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Opinion: Federal gov’t must step up with seed research money

Urgent need for innovation in Canadian agriculture and crop breeding.
There are now only two Canada western spring wheat breeders employed by the government agency for a crop sown on nearly 20 million acres.

It’s a common conversation that Canadian agriculture must innovate to be sustainable, especially while facing increasing pressures from climate change.

But words and actions don’t seem to match up, at least when it comes to new variety development for cereal, pulse and specialty crops.

Consider the shrinking activity of Agriculture Canada research in the area over the last decade. There are now only two Canada western spring wheat breeders employed by the government agency for a crop sown on nearly 20 million acres.

Likewise, federal government incentives seem to shoot at the wrong targets. Oat grower representatives were recently shocked to hear that Ag Canada doesn’t see a direct link between variety development and sustainability. This means no new federal money earmarked to back research and development to reduce greenhouse gases. Presumably this would also apply to publicly funded plant breeders at universities.

As for the private sector, major players are pulling out of Canadian cereals breeding because there is no money to be made, in part due to weak royalty regimes and producers’ preference to reduce their input costs with bin-run seed.

The canola industry found a technical fix to this problem with male-sterile lines. This made hybrid seed possible and allowed seed companies to dispense with technology use agreements. So far, cereal hybrids are still in their infancy, though they hold the tantalizing promise of yield gains that would act as an incentive for robust crop rotation practices.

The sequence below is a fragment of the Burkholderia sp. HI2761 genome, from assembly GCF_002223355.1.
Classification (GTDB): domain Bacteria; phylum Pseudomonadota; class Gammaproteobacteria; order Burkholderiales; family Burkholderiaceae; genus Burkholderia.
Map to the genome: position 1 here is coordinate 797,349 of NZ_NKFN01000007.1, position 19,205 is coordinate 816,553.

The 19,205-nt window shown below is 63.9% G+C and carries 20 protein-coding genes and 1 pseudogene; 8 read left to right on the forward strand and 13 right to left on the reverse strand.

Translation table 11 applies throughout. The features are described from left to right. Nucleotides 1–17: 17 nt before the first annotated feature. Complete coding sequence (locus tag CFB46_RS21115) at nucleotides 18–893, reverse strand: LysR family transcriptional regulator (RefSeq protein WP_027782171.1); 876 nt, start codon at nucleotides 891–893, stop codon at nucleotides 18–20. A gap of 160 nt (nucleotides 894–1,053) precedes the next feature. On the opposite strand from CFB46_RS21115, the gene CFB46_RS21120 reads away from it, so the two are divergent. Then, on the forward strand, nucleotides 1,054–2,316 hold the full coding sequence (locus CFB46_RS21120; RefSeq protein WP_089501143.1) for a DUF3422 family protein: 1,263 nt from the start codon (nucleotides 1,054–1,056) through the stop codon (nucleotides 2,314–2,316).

Innovation in crop breeding rests on the activities of three sets of players: public research, industry research and producer groups. Each brings different strengths and weaknesses to the table.

Government and academic research can go after “big picture” challenges that may not pay off in the short term but provide the foundation for innovation. An obvious example is canola, born of collaboration among university and government researchers.

Another example is lentils, brought to Canada through university research. This valuable option for farmers also helps mitigate climate change by reducing the need for synthetic nitrogen fertilizers derived from fossil fuels.

On the other hand, government institutions tend to be slow moving and not easily able to respond to the rapid demands of the market.

Industry researchers can pick up the ball here. Competition for producer dollars pushes them to offer improved varieties. Demands from the marketplace spur development of varieties tailored to consumer desires. Competitors nipping at market share provide incentive to get new varieties into the field quickly.

As for producer groups, they provide a source of funding for plant breeders and a way for farmers to know they have “skin in the game,” directly invested in the research enterprise. They are also a link to hands-on experience of production in the field, providing vital direction as to the most pressing priorities for variety improvement.

Of course, there is overlap among these three groups — public, private and producer — showing up as collaboration among plant breeders and joint funding arrangements, for example. It has been a strong, productive arrangement but it depends on support that can only come at the federal level.

This means strengthened and stable funding for Ag Canada variety development research. It means a plant breeders’ rights regime that entices industry to develop crops for Canadian conditions.

Finally, it demands a close connection with producer groups to identify and select priorities that achieve government goals on climate change while working to achieve sustainable and profitable production.

Karen Briere, Bruce Dyck, Barb Glen, Michael Robin, Robin Booker, Laura Rance and Mike Raine collaborate in the writing of Western Producer editorials.